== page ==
In addition to this, the new auto dependency marginalizes great portions of the population: the elderly, who when their vision fails cannot go anywhere without assistance; young people, who are forced to rely on their parents for transportation anywhere and are robbed of opportunities to act like autonomous individuals, a necessary part of learning to be an adult; and the poor, who are separated from job opportunities if they happen to be carless, which is quite likely considering the cost of maintaining an automobile.

Morris points out that not only is the United States drastically more violent than any other developed nation, but the usual factors cited for this violence -- television, video games, and violent music -- are present in much safer nations. He doesn't mention America's unique relationship with gun ownership, though, and I'd question whether the saturation of violent music and television is the same in other nations. How much more television do Americans watch than Germans, for instance?

The section outlining the problems of sprawl is disappointingly short: a mere 92 pages. The rest of the book contains solutions for creating a more fulfilling life, which I did appreciate.This section's solution range from individual measures (creating niche communities, being mindful of others, emphasizing the need for manners, volunteering) to community-oriented actions, like removing zoning laws which mandate sprawl, increasing the gas tax to force people to confront the true cost of cars, and adjusting tax policies (for instance, not taxing farmers based on how much their land would be worth if it were developed commercially).  He also includes several lengthy appendices, one of which is a history of sprawl.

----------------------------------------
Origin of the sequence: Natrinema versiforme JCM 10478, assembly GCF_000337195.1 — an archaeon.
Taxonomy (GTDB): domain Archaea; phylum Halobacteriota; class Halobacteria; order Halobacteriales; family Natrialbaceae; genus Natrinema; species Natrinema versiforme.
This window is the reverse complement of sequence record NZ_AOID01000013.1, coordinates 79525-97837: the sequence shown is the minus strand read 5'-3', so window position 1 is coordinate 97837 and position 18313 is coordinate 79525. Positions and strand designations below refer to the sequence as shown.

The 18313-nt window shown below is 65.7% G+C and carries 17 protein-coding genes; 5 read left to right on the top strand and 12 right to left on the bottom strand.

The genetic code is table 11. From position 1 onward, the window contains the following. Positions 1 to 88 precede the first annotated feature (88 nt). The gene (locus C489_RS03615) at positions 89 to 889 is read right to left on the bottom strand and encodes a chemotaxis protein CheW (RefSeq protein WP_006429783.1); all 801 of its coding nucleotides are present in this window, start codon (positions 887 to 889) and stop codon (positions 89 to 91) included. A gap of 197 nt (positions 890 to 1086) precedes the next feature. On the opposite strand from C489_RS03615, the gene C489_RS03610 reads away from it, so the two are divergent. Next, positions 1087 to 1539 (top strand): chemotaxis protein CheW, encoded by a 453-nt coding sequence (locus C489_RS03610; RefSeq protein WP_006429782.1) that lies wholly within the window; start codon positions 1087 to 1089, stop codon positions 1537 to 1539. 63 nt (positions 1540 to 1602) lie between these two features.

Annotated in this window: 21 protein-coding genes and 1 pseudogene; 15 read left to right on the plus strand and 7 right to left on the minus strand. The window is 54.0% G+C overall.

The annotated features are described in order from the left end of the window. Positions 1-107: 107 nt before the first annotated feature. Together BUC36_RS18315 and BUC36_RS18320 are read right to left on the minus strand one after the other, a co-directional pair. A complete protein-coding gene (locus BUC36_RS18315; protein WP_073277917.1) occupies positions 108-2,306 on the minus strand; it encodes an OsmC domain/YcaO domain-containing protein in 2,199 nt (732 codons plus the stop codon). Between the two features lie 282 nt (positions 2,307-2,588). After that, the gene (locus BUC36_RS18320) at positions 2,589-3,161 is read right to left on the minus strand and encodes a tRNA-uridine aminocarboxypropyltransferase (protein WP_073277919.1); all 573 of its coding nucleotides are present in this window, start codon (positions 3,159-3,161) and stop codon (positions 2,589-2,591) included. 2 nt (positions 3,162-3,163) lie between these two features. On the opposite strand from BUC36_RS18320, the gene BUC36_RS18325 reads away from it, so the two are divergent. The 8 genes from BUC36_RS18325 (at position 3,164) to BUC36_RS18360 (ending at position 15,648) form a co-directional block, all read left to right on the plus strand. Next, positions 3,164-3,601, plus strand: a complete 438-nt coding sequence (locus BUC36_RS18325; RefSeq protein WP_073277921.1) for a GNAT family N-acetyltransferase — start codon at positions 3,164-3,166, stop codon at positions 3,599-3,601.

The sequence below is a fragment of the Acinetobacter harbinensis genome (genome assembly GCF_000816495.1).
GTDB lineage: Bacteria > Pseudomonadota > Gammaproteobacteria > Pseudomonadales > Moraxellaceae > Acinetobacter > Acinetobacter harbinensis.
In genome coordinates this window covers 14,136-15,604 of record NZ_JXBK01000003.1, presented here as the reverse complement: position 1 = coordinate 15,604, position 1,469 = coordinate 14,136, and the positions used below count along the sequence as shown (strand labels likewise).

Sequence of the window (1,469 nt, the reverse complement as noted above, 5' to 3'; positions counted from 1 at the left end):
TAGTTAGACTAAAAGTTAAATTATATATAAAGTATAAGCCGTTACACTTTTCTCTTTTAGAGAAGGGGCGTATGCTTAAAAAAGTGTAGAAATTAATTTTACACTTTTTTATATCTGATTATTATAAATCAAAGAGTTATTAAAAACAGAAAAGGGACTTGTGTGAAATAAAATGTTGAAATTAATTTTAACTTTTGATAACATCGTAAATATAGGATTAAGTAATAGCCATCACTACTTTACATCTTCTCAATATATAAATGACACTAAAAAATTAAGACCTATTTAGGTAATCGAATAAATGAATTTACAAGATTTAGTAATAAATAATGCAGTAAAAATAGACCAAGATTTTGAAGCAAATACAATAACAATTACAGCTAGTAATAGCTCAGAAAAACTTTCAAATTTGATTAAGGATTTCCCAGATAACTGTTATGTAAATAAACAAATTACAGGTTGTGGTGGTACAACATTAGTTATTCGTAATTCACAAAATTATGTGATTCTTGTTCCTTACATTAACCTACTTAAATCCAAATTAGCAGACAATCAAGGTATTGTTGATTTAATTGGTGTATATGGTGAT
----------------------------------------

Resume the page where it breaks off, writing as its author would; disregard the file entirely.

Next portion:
I'm left with mixed feelings after reading It's a Sprawl World After All. The subject fascinates me and demands more attention, especially considering the current state of America's economy, finances,  and national spirit.  The lengthy section how we might begin to rectify this sorry situation is commendable, and if someone is completely new to the subject I think it more than adequate to prompt them to think about their own experiences in the light of its criticism. I never realized how fulfilling living in a community could be until I did it -- and didn't realize what I had until I moved away again. Morris' account could provide this perspective to people who haven't experienced it for themselves. Although I would have preferred a more thorough approach, as Morris seems hurried, it's definitely worth reading for Americans. In a few weeks I'll see how it stacks up against Suburban Nation.